A Comparative Study of the Concentration of Ambient Particulate Matter of Size 2.5 microns in Georgetown

Kimelly Hanover, Denise A. Simmons & Dawn Roberts-Semple

Published: November 4, 2020Book of Abstracts – Student Research, Volume 1

DOI: https://doi.org/10.52377/ZFVF7027  

Kimelly Hanover ✉️  Denise A. Simmons Department of Environmental Studies. Faculty of Earth and Environmental Sciences. University of Guyana –Turkeyen Campus. Greater Georgetown, Guyana. 

Dawn Roberts-Semple Department of Earth and Physical Sciences. York College, City University of New York. Jamaica, NY 11451.

Air quality is a growing public concern in both developed and developing countries. Over the years, there has been an increase in the number of vehicles on major roadways. Vehicles release particulate matter (PM) into the atmosphere, which adversely affects air quality and, consequently, the health of the population. This study was conducted to measure ambient PM concentrations of size 2.5 microns (PM2.5) along two streets in Georgetown, Guyana; namely Regent Street and Woolford Avenue. Concentrations of ambient PM2.5 were measured using the portable air quality sensor, Airbeam2. Air sampling was conducted during the periods October 2 to 14, 2019 and November 4 to 15, 2019 for two hours daily; at morning, noon, and evening. Mean daily PM2.5 concentrations ranged from 3.87 to 9.78 µg/m3 in the vicinity of Regent Street, and from 2.53 to 2.57 µg/m3 in the vicinity of Woolford Avenue. A correlation test was used to determine whether a relationship existed between the number of vehicles and PM2.5 levels. The Pearson correlation coefficient test showed a positive correlation of 0.358 between the number of vehicles and PM2.5 concentrations, at a 0.05 significance level. An exposure assessment was also conducted of vendors located along two sections of Regent Street, by calculating their mean daily dose by inhalation. The mean concentration of PM2.5 inhaled by vendors located between Camp and Alexander Streets was 0.00027 mg/(kg-day), while the inhalation level of vendors between Avenue of the Republic and King Streets was 0.00019 mg/(kg-day). Higher levels of PM2.5 were measured along the street with heavier vehicular traffic; concomitantly, this contributed to higher exposure of vendors. This study can be used to extend air quality studies and further examine its impacts on public health.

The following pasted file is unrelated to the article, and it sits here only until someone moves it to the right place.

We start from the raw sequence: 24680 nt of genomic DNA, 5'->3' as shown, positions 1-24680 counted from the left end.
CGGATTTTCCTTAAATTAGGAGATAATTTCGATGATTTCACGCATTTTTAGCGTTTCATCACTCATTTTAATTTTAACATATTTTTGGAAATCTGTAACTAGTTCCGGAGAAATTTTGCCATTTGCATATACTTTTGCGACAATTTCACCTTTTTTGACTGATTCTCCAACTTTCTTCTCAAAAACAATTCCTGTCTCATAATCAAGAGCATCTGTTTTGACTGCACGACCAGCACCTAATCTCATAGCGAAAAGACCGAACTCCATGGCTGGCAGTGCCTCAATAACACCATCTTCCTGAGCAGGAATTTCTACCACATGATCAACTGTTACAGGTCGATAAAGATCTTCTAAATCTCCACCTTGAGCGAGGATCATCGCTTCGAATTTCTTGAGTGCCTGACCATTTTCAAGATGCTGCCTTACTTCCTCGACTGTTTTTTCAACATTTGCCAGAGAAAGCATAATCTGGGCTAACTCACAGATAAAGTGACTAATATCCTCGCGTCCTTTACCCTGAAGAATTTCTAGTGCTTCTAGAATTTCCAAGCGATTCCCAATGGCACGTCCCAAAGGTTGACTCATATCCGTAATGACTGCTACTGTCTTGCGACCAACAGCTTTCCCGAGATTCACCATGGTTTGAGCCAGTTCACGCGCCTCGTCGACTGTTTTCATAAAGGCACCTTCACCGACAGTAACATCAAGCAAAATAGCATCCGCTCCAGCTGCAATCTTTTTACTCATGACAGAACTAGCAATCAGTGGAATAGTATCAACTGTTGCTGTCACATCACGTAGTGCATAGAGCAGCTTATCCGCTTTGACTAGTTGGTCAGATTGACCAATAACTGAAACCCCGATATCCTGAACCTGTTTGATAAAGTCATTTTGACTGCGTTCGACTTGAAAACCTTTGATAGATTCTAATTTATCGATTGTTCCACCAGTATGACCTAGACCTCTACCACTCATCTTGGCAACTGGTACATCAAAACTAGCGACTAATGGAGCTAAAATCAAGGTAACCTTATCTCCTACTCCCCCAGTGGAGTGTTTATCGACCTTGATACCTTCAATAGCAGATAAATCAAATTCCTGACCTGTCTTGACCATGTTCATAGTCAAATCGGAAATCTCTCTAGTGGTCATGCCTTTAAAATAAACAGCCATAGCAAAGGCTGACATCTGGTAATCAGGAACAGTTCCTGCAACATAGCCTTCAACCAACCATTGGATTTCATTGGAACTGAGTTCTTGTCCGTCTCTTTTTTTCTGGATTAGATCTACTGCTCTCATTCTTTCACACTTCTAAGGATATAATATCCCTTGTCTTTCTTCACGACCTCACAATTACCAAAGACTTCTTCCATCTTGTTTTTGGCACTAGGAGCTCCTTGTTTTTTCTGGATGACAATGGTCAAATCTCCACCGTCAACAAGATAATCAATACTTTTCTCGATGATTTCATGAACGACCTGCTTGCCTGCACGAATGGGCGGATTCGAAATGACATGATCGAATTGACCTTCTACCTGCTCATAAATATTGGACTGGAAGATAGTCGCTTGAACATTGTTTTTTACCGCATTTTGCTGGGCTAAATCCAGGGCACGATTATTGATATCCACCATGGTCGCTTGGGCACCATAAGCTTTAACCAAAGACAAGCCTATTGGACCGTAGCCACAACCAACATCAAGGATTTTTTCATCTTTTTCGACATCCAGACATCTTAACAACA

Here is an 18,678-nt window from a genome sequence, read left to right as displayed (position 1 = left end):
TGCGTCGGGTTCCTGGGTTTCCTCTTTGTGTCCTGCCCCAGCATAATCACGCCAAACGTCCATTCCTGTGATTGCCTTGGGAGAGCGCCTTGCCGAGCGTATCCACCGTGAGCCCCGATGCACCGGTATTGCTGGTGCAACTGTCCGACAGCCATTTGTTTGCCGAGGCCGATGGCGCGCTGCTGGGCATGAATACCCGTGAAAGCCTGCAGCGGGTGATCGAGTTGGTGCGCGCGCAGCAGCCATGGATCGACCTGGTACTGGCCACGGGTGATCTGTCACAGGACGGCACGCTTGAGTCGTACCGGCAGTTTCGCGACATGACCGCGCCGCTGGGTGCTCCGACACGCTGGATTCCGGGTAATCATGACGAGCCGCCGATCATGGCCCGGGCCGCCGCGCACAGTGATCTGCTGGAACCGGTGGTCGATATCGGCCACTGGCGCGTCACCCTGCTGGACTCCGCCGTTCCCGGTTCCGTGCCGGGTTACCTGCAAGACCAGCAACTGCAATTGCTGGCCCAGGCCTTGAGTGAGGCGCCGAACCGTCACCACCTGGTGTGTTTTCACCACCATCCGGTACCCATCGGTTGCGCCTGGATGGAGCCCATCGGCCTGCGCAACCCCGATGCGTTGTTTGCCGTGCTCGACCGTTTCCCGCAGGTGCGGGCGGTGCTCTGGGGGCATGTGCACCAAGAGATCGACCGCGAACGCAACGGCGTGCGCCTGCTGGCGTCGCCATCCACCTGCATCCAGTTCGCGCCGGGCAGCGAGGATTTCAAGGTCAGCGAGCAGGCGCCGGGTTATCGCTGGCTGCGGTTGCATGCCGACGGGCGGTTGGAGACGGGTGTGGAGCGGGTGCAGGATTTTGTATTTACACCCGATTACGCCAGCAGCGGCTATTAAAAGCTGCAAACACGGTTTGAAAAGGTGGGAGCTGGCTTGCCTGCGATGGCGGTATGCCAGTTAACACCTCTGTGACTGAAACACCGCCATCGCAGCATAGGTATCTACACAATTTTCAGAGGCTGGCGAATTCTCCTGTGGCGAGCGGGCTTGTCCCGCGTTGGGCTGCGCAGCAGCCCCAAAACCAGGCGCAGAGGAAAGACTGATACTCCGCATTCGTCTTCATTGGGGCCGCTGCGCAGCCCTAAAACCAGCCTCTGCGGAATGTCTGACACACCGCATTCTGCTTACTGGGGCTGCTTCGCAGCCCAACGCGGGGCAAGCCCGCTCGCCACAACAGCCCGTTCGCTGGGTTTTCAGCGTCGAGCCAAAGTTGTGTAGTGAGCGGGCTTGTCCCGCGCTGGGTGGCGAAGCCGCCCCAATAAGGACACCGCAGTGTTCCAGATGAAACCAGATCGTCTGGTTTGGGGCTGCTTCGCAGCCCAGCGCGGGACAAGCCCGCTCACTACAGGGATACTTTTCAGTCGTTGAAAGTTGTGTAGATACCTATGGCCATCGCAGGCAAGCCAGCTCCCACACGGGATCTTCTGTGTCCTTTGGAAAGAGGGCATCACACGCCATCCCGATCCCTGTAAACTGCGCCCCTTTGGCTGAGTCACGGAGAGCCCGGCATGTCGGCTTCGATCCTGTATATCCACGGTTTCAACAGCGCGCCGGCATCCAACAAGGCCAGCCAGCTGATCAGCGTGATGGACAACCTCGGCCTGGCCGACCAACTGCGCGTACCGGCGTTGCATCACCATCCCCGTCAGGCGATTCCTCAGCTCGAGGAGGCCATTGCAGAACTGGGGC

Keywords: Air quality; PM2.5; public health

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Published: 2020-11-04
eBook: Book of Abstracts – Student Research Volume 1
Section: Air Quality